Steve Earle Goes Back to Church, Stays for About 2 1/2 Hours

Categories: Featured, Harvilla


Moses preaches. Pic by Rob Trucks.

Steve Earle
Judson Memorial Church
Monday, September 22

I derive great comfort from Steve Earle's well-worn onstage jokes about his myriad ex-wives. Let's not pretend not to have this conversation.

Me: "So how many are there, anyway?"
The Photographer: "Well, that depends. Does Grover Cleveland count as two presidents, or one?"

Anyway, Steve's onstage at this lovely Washington Square church, in full lovely mumbled roar and magnificent comb-over, cracking familiar jokes, but familiar the way old friends (or exes) are familiar:

"This is for what's her name, wherever she is."

[Plays forlorn love song.]

[Ends song, changes harmonica.]

"Okay, same girl, different harmonica."

[Plays another forlorn love song.]

His crowd is rapt, hooting and clapping and interrupting his ambling spiels about dogs, Italy, Lightnin' Hopkins, Townes Van Zandt, the death penalty. Oh yes. It is an election year, you will recall.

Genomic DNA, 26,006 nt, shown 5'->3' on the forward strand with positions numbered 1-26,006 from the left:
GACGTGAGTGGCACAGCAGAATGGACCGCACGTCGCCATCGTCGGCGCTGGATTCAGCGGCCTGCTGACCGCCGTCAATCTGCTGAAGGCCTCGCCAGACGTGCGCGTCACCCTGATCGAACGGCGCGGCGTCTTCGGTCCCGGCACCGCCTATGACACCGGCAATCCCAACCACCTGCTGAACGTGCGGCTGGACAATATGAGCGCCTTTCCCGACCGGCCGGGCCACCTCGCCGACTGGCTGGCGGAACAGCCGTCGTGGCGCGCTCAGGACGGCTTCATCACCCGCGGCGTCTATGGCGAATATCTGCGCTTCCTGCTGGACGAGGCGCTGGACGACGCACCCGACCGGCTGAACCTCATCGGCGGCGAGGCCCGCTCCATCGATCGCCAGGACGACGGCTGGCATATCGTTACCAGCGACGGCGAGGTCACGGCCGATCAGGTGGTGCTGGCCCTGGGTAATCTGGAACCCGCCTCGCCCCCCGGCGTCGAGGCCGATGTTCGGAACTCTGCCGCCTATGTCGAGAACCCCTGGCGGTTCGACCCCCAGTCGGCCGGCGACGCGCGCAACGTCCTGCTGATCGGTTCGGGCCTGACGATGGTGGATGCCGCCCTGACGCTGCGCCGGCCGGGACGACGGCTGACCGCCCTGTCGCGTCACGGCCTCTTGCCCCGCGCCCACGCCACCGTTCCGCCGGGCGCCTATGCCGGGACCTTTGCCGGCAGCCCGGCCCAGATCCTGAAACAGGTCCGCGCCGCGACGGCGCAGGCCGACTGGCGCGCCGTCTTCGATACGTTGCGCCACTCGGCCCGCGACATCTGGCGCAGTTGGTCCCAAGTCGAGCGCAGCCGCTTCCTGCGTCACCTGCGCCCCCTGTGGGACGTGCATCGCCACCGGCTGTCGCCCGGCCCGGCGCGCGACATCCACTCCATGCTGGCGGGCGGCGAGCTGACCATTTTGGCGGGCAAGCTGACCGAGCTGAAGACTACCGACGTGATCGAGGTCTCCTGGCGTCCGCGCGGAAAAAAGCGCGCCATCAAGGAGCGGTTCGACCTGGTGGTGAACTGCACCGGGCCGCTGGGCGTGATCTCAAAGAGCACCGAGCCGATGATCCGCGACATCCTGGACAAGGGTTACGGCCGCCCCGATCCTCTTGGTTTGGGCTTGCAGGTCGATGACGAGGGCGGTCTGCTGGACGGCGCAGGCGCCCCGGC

"I'm opposed to the death penalty, whatever the crime, no matter what."

[Applause.]

"That includes Osama bin Laden."

[Less applause.]

"That includes Dick Cheney."

[Relieved laffs.]

And then he plays forlorn anti-death-penalty ballad "Billy Austin," and it's fuckin' devastating. Love this dude. He's got like 500 songs with "Road" in the title, and they're all splendid. A forgivable indulgence, and speaking of which, he rocks out for 2:20 at least, and only really tears into material off last year's so-so Washington Square Serenade in the second hour. This involves special guests, both excellent (current wife/opening act Allison Moorer, harmonizing splendidly on "Down Here Below") and, uh, quixotic.

The DJ. For more than an hour the turntables loomed behind Steve almost like a threat, but here comes the DJ, who looks less like a DJ and more like the guy who beats the crap out of people at Yankees games for wearing Red Sox gear. For the first several tunes the DJ merely drops the beat and plays with the knobs for five minutes or so; emboldened, he eventually tries backing vocals (goes well) and actual scratching (does not). I respect Steve's attempts at innovation, but this does not rise to the artistic level of the R.E.M./KRS-One duet, if you know what I'm saying.

But "Galway Girl" is better, and the newer rabble-rousing, Pete Seeger-toasting "Steve's Hammer" is too. "People say I'm preaching to the choir," Steve announces. "But sometimes the choir needs preaching to." His last two words to us are "thanks" and "Obama."

Steve Earle plays the Judson Memorial Church tonight (September 23), Thursday (the 25th), and Friday (the 26th). Tickets are here.



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